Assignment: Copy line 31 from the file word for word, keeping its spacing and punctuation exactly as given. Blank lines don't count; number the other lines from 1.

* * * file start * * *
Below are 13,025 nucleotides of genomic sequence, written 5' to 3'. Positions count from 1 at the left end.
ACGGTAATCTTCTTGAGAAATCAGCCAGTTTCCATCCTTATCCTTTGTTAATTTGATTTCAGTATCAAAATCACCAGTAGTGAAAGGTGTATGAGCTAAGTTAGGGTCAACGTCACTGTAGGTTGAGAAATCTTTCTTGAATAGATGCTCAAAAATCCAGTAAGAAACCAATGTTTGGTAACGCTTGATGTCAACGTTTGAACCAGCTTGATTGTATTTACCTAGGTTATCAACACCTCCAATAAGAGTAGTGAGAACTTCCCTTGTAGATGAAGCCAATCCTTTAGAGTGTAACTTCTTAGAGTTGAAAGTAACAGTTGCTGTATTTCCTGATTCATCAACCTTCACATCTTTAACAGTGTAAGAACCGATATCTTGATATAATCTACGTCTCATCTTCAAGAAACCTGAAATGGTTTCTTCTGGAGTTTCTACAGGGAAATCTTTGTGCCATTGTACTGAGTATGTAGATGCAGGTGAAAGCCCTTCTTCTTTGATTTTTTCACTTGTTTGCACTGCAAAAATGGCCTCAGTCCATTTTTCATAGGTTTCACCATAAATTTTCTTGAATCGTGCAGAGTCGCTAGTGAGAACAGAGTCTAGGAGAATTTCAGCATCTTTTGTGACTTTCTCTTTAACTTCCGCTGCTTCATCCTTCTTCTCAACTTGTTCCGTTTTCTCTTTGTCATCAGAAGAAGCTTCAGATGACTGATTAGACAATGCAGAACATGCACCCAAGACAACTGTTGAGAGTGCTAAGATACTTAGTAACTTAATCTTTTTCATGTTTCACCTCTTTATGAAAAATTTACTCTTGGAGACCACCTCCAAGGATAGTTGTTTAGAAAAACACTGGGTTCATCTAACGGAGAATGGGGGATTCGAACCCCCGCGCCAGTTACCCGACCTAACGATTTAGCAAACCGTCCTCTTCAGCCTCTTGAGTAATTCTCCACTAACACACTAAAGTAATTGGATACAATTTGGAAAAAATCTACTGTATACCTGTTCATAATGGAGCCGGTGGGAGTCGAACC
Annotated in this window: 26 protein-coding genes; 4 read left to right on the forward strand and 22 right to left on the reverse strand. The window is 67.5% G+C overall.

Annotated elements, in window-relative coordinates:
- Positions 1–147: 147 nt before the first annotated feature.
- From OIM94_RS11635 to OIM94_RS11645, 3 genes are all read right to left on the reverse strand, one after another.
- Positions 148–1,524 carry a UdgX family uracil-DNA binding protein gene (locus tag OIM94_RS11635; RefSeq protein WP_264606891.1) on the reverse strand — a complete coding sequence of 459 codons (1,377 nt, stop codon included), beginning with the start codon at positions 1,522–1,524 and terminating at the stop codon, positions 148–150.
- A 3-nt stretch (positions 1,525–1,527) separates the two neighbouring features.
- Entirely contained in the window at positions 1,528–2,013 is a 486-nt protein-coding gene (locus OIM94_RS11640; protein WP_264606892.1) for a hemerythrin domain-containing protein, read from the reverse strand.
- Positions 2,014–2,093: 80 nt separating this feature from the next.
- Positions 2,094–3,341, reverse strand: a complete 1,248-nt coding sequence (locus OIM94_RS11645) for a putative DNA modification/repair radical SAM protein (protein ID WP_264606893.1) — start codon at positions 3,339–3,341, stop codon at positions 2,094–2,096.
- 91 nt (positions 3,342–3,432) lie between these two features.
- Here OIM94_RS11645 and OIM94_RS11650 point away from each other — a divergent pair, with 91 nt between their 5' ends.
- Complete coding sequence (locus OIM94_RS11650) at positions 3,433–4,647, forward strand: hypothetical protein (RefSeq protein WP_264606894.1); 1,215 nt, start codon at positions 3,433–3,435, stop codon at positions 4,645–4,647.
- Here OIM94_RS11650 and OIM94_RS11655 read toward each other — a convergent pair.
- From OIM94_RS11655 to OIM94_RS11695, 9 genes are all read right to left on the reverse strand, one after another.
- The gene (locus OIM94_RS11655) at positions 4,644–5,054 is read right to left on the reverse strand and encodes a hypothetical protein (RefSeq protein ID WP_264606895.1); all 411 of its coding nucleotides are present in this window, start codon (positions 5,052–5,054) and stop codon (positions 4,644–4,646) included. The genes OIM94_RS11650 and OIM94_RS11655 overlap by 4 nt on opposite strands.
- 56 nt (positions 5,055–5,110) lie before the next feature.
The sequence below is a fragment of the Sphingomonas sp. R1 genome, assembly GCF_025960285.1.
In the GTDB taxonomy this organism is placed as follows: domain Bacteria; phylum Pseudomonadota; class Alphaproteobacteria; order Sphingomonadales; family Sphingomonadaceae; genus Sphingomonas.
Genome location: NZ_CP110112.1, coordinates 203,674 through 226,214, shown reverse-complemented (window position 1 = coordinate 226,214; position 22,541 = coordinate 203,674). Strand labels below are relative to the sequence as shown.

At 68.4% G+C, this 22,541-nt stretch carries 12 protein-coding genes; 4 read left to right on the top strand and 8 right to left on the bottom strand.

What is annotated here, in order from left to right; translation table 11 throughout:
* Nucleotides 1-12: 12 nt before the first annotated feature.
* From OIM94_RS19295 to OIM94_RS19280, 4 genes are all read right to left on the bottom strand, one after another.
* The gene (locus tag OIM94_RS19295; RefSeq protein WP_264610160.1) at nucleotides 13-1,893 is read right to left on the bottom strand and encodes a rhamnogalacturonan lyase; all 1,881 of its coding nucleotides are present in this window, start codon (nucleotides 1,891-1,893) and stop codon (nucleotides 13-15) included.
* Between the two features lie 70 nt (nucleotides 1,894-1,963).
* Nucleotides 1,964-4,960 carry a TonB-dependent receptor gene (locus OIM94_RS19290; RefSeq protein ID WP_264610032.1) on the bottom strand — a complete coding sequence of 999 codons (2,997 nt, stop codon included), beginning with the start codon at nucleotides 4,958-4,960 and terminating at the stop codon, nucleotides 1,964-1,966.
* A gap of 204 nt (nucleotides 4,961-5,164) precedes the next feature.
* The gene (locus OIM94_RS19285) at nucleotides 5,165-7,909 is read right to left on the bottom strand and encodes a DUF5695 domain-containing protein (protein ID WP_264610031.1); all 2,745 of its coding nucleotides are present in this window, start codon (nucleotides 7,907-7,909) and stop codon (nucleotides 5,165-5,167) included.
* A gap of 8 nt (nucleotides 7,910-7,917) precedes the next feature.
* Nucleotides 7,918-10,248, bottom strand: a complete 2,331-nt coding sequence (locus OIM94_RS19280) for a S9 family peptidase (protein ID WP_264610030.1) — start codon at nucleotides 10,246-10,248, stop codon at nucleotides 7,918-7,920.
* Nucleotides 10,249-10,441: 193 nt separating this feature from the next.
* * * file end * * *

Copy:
* A gap of 8 nt (nucleotides 7,910-7,917) precedes the next feature.